- don't allow your stock or any rubbish, packing boxes etc. to be seen and ruin your display. Cover your table with (clean) cloth - either patterned or plain, depending on what would complement the rest of your display and ensure it goes to the floor on each side so that you can hide any extra stock underneath it. You may need to use 2 separate cloths to get full coverage.
- don't waste an opportunity to show off your skills. Showcasing your skill at your stall creates both interest and an appreciation for your talent - don't waste the chance to do so! Take pieces to finish while at the market but be careful not to be so engrossed you ignore customers or their questions.
- don't forget business cards, bags with logo's and website details. People may not be in a position to purchase from you on the day but be sure to offer your details so they can take them away and contact you at a later date.
- don't forget to get insurance and necessary certificates (as required for your particular business). Established fair organisers will not let you attend a fair without the proper insurance. If needed, ask the organisers what is required and if you need to provide proof. It may seem like unnecessary effort but if you want to be taken seriously, don't shirk these obligations of doing business with and supplying goods to, the general public.
- don't leave at the end of the day without thanking the organiser of the craft fair. If you have any criticism of the fair, make it constructive and useful. If it was profitable for you, let the organiser know and also that you'd be interested in doing it again. It's simply good manners and showing appreciation will maximise your chances of being accepted to the market again. Markets and fairs (however small and informal) are very complex to organise and there are a lot of people to please so make sure you show appreciation for their efforts.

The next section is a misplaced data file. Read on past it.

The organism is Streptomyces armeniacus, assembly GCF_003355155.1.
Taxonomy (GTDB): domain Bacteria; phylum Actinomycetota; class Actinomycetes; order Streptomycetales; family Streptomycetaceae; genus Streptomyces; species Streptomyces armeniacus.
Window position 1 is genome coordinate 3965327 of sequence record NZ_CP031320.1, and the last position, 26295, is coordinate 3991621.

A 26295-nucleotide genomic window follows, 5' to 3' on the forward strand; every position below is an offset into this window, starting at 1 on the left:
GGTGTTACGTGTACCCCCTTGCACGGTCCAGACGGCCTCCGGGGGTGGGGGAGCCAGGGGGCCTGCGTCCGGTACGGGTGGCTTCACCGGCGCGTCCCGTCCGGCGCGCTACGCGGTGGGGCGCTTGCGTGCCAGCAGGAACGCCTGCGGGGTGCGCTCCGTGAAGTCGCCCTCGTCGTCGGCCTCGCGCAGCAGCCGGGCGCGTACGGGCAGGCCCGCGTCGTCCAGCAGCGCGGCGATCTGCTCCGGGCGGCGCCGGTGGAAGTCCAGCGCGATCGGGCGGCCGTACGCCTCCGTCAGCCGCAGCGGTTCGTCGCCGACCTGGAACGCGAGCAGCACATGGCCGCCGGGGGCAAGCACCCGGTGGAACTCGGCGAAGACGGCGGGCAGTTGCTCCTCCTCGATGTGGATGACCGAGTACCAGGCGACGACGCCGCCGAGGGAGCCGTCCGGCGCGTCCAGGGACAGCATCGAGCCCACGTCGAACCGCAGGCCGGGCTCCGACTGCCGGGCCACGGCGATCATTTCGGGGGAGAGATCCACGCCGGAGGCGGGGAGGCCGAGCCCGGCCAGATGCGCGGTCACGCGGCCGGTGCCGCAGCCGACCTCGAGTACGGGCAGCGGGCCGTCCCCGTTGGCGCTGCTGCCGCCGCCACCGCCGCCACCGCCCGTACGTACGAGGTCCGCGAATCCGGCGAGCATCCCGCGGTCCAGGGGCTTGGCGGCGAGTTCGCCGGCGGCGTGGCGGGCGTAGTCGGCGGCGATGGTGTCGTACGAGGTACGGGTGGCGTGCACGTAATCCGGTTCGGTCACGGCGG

- don't take rejection to heart. Not everyone will like what you do and if you have not done a craft fair before and only sold online up until now, you might not have heard criticism up close. You will probably hear "I could make that" throughout the day because craft fairs tend to attract creative types who maybe could make that. But they haven't and you have and you deserve your place there. Smile politely and move on to the next customer who does love what you do.
- don't forget to SMILE. Craft fairs are hard work. They are often preceded by a string of late nights getting products made and ready, an early start on the day, lugging around tables and props and stock and then cheek ache from the constant smiling. It can be one of the most rewarding and enjoyable experiences you'll have as a creative business owner and your customers, old and new, deserve nothing less than the best you have to offer and that includes a friendly and sincere stall owner. It's a stage - play your part with aplomb!
What tips do you have for attending craft fairs? Share them in the comments section below or pop over to the Facebook page.